Activists say PCP problem in KC is growing as evidenced by bus incident on Monday

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KANSAS CITY, Mo. -- Another violent incident involving a man high on the drug PCP has prompted community activists to call attention to the problem in the inner-city. Kansas City police arrested a man  on Monday they say was high on the drug, but not before he tried to carjack multiple drivers and aimed a gun at a metro bus.

Around 7 p.m., an ATA bus carrying nine people pulled up to 63rd and Prospect. A man carrying a handgun walked up to the doors was seen on surveillance video. Unable to get in, the man kicked and punched at the glass doors.

Seconds later, the man stood in the middle of the intersection, still brandishing his weapon, attempting to carjack not one, not two, but three Kansas City drivers.

Police say the man was high on PCP.

"Embalming fluid. I want you to understand that. What that does is it eats away at the brain and it does not come back. So that means you got a bunch of zombies walking around in the neighborhood now," said Bishop Tony Caldwell, a community activist.

Thursday we met Bishop Caldwell and fellow activist Ron Hunt on the corner of 35th and Prospect to talk about what they are seeing with PCP on the inner-city streets.

"This right here, 35th and Prospect, is one of the most drug haven, infested street corners here in KCMO," said Hunt.

Within minutes we were approached by current and former users of the drug they call "wet".

"You can't feel nothing. It makes you feel numb," said Alfred Rayner, a man who says he smoked "wet" nearly every day for 15 years.

"Stripped off all my clothes. Didn't even know it. Yep, that's the worst thing I ever did," Rayner said of his actions while on the drug.

Rayner said he was never violent, but in the latest episodes like the one at 63rd and Prospect on Monday, people could have been hurt.

"Crack used to be the number one drug of choice. But it's not anymore. This has become the number one drug of choice," Bishop Caldwell said.

He says even Kansas City's youth are now picking up on the drug.

"Our kids are in hell in this. Youngsters are thinking this is the newest drug on the streets. It's been out here a while, but now it's getting to the point where it's out of control," Caldwell said.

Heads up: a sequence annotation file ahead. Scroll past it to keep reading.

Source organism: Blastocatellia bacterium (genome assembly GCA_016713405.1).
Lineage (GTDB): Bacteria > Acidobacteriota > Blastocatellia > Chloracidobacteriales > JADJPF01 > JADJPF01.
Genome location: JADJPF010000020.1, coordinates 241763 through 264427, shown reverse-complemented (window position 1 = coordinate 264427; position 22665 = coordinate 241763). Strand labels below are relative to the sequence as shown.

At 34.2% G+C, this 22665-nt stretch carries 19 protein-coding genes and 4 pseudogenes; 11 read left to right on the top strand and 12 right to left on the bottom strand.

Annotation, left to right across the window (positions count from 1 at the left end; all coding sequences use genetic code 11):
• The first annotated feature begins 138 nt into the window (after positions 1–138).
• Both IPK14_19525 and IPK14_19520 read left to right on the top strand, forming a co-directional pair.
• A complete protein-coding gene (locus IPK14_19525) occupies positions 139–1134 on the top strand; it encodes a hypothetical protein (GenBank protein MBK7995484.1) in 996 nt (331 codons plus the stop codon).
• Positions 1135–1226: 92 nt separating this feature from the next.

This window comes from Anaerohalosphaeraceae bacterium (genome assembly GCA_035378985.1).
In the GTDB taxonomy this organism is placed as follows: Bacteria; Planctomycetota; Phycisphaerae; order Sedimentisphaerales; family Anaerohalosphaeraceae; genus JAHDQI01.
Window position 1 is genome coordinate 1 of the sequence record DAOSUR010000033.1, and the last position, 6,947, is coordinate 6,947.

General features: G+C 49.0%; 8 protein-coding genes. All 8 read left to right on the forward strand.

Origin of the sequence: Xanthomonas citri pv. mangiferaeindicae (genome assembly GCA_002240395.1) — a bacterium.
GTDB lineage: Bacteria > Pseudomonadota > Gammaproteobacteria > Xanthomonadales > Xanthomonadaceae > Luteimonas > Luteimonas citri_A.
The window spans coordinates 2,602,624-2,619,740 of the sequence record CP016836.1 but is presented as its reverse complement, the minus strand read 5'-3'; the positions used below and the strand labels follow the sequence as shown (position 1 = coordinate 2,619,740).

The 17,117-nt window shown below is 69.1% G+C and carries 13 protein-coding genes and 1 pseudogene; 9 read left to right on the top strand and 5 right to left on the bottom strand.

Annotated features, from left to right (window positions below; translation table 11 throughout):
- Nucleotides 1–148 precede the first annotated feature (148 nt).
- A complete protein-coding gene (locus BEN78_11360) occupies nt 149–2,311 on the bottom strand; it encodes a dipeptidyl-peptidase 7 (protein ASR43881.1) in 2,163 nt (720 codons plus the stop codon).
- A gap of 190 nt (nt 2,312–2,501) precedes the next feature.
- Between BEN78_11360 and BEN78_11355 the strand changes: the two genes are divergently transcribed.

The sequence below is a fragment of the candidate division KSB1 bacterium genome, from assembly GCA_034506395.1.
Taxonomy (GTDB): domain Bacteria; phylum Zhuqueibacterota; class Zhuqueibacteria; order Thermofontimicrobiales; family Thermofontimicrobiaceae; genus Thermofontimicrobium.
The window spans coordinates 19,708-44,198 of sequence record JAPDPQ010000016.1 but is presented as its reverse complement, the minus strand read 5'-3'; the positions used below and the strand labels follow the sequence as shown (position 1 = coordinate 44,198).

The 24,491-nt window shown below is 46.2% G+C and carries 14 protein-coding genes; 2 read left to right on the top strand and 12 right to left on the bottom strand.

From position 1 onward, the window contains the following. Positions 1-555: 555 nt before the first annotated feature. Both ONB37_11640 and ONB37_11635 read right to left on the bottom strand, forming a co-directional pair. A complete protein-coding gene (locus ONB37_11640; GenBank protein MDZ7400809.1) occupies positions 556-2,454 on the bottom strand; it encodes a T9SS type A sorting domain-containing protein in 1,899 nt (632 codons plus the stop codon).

"This game is no joke. It's nothing to play with. It's not a recreational thing. It is a life or death thing with this drug," said Janae Bowers, who said her cousin was murdered earlier this year by a man high on PCP.

In Monday's PCP incident, Kansas City police arrested the man before he injured anyone. While in custody, police say he spit at an officer and kicked an EMS worker in the face. Police say in the man's backpack they found a vial of what they believe was PCP. Statistics on the PCP drug problem in Kansas City were not available Thursday.

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  • Jessup

    The activists should fence off the Prospect corridor along with 6 blocks on each side. Once fenced, the police should swoop in and confiscate all the drugs and arrest probably 75% of the people living in the fenced area. Think of all the criminals we could take off the streets or we could evacuate the good people and make all the drug dealers and gangsters live in that fenced area with no outside security. Also, their should be no laws inside the fenced area so they are free to kill each other as they wish. KC would become much safer.

  • Molly P.

    Bishop Caldwell — PCP is NOT embalming fluid. PCP — phencyclidine or phenylcyclohexylpiperidine — is a drug in and of itself. PCP is a white, crystalline powder (contaminants may cause tan to brown color), or a clear, yellowish liquid. PCP was formerly used as a surgical anesthetic, however, there is no current legitimate medical use in humans. Used as a veterinary anesthetic or tranquilizer. Its powder form is dissolved in embalming fluid (formaldehyde) or another solvent and then users can dip whatever into it and smoke it. Formaldehyde (embalming fluid) alone doesn’t get you high. Regardless, this drug is causing increasing violence in this city and neighborhoods need to stop being so tolerant of ALL drug use. The attitudes of the adults are influencing the children. We have generations of addicts living in our city.

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